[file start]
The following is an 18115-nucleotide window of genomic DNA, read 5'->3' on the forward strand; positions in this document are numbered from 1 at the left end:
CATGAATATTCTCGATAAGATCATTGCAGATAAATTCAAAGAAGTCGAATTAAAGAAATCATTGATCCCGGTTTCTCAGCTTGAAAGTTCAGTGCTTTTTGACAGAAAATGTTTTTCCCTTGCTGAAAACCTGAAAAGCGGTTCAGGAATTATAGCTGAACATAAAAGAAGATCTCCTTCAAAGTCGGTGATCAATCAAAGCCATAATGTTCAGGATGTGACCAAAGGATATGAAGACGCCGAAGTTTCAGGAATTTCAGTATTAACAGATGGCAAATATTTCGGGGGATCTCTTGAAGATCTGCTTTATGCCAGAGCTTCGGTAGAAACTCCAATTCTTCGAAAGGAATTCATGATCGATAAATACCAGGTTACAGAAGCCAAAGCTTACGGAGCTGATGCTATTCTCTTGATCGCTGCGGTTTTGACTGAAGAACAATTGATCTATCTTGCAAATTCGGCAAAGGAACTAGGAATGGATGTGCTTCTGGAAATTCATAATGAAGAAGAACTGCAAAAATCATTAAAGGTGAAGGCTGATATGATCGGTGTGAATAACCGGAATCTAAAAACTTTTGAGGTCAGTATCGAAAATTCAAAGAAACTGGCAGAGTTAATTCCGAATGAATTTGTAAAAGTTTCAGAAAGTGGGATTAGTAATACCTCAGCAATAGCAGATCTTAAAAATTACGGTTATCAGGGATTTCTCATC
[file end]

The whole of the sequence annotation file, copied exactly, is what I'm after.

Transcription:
The following is an 18115-nucleotide window of genomic DNA, read 5'->3' on the forward strand; positions in this document are numbered from 1 at the left end:
CATGAATATTCTCGATAAGATCATTGCAGATAAATTCAAAGAAGTCGAATTAAAGAAATCATTGATCCCGGTTTCTCAGCTTGAAAGTTCAGTGCTTTTTGACAGAAAATGTTTTTCCCTTGCTGAAAACCTGAAAAGCGGTTCAGGAATTATAGCTGAACATAAAAGAAGATCTCCTTCAAAGTCGGTGATCAATCAAAGCCATAATGTTCAGGATGTGACCAAAGGATATGAAGACGCCGAAGTTTCAGGAATTTCAGTATTAACAGATGGCAAATATTTCGGGGGATCTCTTGAAGATCTGCTTTATGCCAGAGCTTCGGTAGAAACTCCAATTCTTCGAAAGGAATTCATGATCGATAAATACCAGGTTACAGAAGCCAAAGCTTACGGAGCTGATGCTATTCTCTTGATCGCTGCGGTTTTGACTGAAGAACAATTGATCTATCTTGCAAATTCGGCAAAGGAACTAGGAATGGATGTGCTTCTGGAAATTCATAATGAAGAAGAACTGCAAAAATCATTAAAGGTGAAGGCTGATATGATCGGTGTGAATAACCGGAATCTAAAAACTTTTGAGGTCAGTATCGAAAATTCAAAGAAACTGGCAGAGTTAATTCCGAATGAATTTGTAAAAGTTTCAGAAAGTGGGATTAGTAATACCTCAGCAATAGCAGATCTTAAAAATTACGGTTATCAGGGATTTCTCATC